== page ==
Confessions of an English regulation-eater

Brad DeLong, a repenting American deregulator, says: If deregulation looks like such a bad idea now, why didn’t it then? The first school of thought, broadly that of the United States’ Republican Party, was that financial regulation was bad because all regulation was bad. The second, broadly that of the Democratic Party, was somewhat more […]

I wouldn’t be surprised if businesses competed

Shock, horror, a shareholder-owned business engages in competition. Who would have thunk it? From the FT: Patrick Pearson, head of the unit in the European Commission’s internal market directorate general responsible for regulating OTC derivatives and clearing, told a London conference that margin – the money that members of a clearing house post to it […]

Proudly a G-SIFI

As one banker of my acquaintance said, apropos the new FSB capital charges for the largest banks, I already have the t-shirts printed for my team; they say ‘_, Proudly a G-SIFI’. (Far be it from me, of course, to say what goes in the gap, beyond that it is the name of a top […]

Llama llama llama comedian

You come and go, you come and go. (I know, this is a new low.)

Looking pretty foxy

Slippery when wet: arbitrage channels and market efficiency

How much frictional cost do you want in a market? Just enough, obviously. The question and answer were brought to mind by a recent speak by Myron Scholes reported in Risk magazine. He warns: “If you restrict or require more capital of banks, what will happen is that they have to wait until the deviations […]

Why don’t you write me?

From Marco Strimer, writing to the FT: …The focus therefore should [… be] on the capital strength, access to liquidity and the employment of prudent risk management standards of the CCPs. Therefore, any CCP worth its salt is extremely well collateralised and, as a result, capable of mitigating any future risk. Regardless of the debate […]

The strange death and patchy resurrection of professional integrity?

I work with lawyers and accountants on pretty much a daily basis. Many of them are good people; many of them have impeccable professional standards. So I don’t entirely buy the line that Mark Everson plays in the New York Times that lawyers and accountants have lost their integrity. But I do think that there […]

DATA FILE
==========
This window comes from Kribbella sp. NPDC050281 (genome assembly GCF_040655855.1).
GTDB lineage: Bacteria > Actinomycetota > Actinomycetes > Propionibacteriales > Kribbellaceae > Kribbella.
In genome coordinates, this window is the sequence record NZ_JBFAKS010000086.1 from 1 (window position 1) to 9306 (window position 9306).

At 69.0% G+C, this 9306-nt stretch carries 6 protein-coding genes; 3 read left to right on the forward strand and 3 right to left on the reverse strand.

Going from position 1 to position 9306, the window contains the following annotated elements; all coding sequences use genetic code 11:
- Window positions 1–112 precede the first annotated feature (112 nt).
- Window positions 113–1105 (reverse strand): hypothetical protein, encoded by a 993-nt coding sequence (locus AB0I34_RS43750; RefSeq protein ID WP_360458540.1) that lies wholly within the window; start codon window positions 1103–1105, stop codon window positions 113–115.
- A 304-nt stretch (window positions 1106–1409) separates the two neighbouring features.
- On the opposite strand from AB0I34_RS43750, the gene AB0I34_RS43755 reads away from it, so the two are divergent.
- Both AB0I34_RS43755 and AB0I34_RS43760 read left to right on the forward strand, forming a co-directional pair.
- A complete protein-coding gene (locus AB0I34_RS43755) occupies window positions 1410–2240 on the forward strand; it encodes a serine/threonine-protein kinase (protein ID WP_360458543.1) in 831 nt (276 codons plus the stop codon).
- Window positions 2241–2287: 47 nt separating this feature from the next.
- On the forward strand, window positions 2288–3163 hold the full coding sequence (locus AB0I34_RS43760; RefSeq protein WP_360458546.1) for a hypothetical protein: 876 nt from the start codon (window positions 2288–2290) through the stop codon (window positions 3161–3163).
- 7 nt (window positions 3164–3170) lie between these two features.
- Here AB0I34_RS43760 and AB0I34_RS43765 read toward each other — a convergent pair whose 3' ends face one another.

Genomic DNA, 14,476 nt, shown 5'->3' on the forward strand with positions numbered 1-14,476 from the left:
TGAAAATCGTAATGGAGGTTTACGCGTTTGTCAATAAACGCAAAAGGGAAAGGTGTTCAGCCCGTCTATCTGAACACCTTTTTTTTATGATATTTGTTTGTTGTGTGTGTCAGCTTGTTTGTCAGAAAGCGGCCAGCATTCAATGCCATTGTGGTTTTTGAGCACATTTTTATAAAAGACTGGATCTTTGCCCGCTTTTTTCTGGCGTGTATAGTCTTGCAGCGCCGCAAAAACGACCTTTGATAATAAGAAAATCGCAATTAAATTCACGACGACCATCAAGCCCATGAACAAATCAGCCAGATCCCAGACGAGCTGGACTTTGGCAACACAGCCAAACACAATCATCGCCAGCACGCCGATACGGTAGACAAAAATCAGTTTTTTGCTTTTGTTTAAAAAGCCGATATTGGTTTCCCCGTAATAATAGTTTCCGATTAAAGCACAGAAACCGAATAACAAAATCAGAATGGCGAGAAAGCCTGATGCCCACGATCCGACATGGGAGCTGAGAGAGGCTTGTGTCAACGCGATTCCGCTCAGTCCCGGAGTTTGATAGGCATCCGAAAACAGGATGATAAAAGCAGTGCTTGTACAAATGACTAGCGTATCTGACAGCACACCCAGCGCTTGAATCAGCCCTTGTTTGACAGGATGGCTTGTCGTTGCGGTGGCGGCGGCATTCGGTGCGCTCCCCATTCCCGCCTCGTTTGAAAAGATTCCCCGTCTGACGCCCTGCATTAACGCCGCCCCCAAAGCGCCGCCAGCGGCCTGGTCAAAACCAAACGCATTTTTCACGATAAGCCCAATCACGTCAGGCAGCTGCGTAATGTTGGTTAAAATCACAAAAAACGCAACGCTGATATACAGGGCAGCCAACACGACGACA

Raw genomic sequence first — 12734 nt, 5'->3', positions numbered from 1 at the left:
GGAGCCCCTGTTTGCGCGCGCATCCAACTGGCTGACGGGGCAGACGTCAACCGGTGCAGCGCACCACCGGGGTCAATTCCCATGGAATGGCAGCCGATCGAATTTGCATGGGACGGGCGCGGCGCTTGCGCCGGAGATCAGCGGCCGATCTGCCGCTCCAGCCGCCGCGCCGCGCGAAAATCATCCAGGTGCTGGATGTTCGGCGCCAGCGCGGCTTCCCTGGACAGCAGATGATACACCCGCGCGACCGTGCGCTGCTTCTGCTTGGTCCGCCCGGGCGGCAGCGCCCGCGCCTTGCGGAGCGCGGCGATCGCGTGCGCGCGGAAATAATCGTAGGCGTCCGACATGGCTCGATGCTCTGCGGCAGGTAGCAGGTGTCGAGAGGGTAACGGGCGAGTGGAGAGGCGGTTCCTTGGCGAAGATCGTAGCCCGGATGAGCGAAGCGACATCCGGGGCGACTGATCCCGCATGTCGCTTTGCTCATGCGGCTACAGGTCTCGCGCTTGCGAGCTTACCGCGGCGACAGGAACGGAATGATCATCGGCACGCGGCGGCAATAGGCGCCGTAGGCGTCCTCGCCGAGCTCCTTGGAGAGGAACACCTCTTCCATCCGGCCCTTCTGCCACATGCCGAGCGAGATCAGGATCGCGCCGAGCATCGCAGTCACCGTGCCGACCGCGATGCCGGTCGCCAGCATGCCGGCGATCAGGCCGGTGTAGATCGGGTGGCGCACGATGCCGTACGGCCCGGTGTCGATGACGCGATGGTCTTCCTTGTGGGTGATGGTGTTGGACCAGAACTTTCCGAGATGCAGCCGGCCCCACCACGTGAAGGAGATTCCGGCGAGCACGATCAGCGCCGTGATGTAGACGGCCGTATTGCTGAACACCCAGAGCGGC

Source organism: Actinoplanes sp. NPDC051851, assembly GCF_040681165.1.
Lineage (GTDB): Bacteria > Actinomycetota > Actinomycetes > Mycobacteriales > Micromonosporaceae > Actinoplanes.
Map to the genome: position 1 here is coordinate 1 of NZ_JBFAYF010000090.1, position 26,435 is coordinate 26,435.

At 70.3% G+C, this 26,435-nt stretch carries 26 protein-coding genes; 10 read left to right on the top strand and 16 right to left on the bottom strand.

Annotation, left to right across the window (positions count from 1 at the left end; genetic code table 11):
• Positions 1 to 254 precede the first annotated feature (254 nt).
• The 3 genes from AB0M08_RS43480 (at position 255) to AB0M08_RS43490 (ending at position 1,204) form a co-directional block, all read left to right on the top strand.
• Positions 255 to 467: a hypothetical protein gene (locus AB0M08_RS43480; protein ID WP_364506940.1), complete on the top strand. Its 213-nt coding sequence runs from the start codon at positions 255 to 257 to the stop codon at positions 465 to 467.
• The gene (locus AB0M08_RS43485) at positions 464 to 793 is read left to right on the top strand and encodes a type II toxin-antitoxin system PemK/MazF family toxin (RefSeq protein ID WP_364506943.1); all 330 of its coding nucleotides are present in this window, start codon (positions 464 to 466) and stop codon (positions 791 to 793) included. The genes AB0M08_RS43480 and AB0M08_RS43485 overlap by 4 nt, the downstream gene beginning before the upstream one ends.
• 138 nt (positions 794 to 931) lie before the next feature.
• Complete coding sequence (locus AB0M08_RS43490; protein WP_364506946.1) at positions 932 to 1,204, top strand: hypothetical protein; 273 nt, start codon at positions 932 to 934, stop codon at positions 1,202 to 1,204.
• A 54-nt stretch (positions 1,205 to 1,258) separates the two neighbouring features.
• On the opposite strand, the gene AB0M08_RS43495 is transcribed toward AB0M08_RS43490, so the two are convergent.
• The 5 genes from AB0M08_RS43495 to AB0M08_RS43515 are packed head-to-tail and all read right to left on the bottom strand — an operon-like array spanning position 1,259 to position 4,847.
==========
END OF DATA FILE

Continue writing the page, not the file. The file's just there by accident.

Nathan Myhrvold on Extreme Events

From a wise Bloomberg column (HT FT Alphaville): Complacency is baked into our species. We can’t resist thinking that recent experience defines the future. Give us a run of good luck, and we are apt to turn that into an implicit expectation that our luck will continue — even that we are entitled to it. […]

Classy Marxists

I don’t usually comment on political theory, but a post of John Quiggin’s encourages me to venture into new ground. As I see it, Quiggin does three things. First, he identifies what an old fashioned marxist would call the ruling class: there clearly is a self-conscious and generally dominant class, centred on control of capital, […]

Quote of the month

Mandatory clearing applied indiscriminately across markets will increase systemic risk. Alexander Justham, Director of Markets at the UK FSA Interestingly Justham is on the board of ESMA, so he is more than the average regulator. He was speaking at the International Derivatives Expo earlier this month: the link to the full speech is here. (And […]

The last bucket

The recent hints about where the Financial Stability Board may come out on capital for systemically important financial institutions (SIFIs) have one interesting feature. They might have a bucket for institutions which do not yet exist. Here’s the idea. The large firms – Citi, JP, Deutsche etc. – are already systemic. But a merger of […]

Waiting for a default

Much of the financial world seems to be waiting for a Greek default. I am still with Barclays; I don’t think that it is happening, at least this year. OK, John Lipsky is a wildcard whose behaviour might turn the mildest of men into a conspiracy theorist, but this is still fundamentally about politics rather […]

Wednesday Humbug

Someone who knows little about banking but seems determined to continue writing about it says: From a regulatory perspective, banks have good profits and bad profits. Bad profits are the ones coming from risky structured products and leveraged trading desks; good profits are the ones which come from the lending investment capital to individuals, small […]

The Overton Window of Financial Policy

So what’s the Overton Window? Wikipedia tells us: The Overton window, in political theory, describes a “window” in the range of public reactions to ideas in public discourse, in a spectrum of all possible options on a particular issue. It is named after its originator, Joseph P. Overton, former vice president of the Mackinac Center […]

Pins before bubbles

This is a tale of two links. The first is from the BIS quarterly here. In it, Daniel Heller and Nicholas Vause highlight the current state of OTC derivatives clearing: At present, central clearing covers approximately 50% of the $400 trillion of outstanding interest rate swaps (IRS), 20–30% of the $2.5 trillion of outstanding commodity […]